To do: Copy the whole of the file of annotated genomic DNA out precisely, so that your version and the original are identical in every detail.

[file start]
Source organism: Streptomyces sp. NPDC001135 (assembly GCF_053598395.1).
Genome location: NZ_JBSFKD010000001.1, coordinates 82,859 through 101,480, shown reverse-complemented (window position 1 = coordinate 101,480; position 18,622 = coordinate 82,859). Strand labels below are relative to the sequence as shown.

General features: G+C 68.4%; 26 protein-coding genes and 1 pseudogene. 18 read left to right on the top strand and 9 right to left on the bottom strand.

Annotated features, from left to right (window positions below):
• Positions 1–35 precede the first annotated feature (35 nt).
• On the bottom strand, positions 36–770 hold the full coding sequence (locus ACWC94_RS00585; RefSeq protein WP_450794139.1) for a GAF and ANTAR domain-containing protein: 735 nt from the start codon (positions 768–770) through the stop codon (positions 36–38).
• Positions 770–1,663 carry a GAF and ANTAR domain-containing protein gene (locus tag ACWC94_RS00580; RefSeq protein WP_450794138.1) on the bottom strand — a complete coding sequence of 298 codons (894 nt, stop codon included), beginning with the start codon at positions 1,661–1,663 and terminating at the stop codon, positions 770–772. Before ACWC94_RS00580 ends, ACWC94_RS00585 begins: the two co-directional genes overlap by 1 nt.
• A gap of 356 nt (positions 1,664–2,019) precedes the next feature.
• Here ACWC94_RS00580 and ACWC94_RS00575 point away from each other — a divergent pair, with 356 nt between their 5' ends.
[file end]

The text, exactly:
Source organism: Streptomyces sp. NPDC001135 (assembly GCF_053598395.1).
Genome location: NZ_JBSFKD010000001.1, coordinates 82,859 through 101,480, shown reverse-complemented (window position 1 = coordinate 101,480; position 18,622 = coordinate 82,859). Strand labels below are relative to the sequence as shown.

General features: G+C 68.4%; 26 protein-coding genes and 1 pseudogene. 18 read left to right on the top strand and 9 right to left on the bottom strand.

Annotated features, from left to right (window positions below):
• Positions 1–35 precede the first annotated feature (35 nt).
• On the bottom strand, positions 36–770 hold the full coding sequence (locus ACWC94_RS00585; RefSeq protein WP_450794139.1) for a GAF and ANTAR domain-containing protein: 735 nt from the start codon (positions 768–770) through the stop codon (positions 36–38).
• Positions 770–1,663 carry a GAF and ANTAR domain-containing protein gene (locus tag ACWC94_RS00580; RefSeq protein WP_450794138.1) on the bottom strand — a complete coding sequence of 298 codons (894 nt, stop codon included), beginning with the start codon at positions 1,661–1,663 and terminating at the stop codon, positions 770–772. Before ACWC94_RS00580 ends, ACWC94_RS00585 begins: the two co-directional genes overlap by 1 nt.
• A gap of 356 nt (positions 1,664–2,019) precedes the next feature.
• Here ACWC94_RS00580 and ACWC94_RS00575 point away from each other — a divergent pair, with 356 nt between their 5' ends.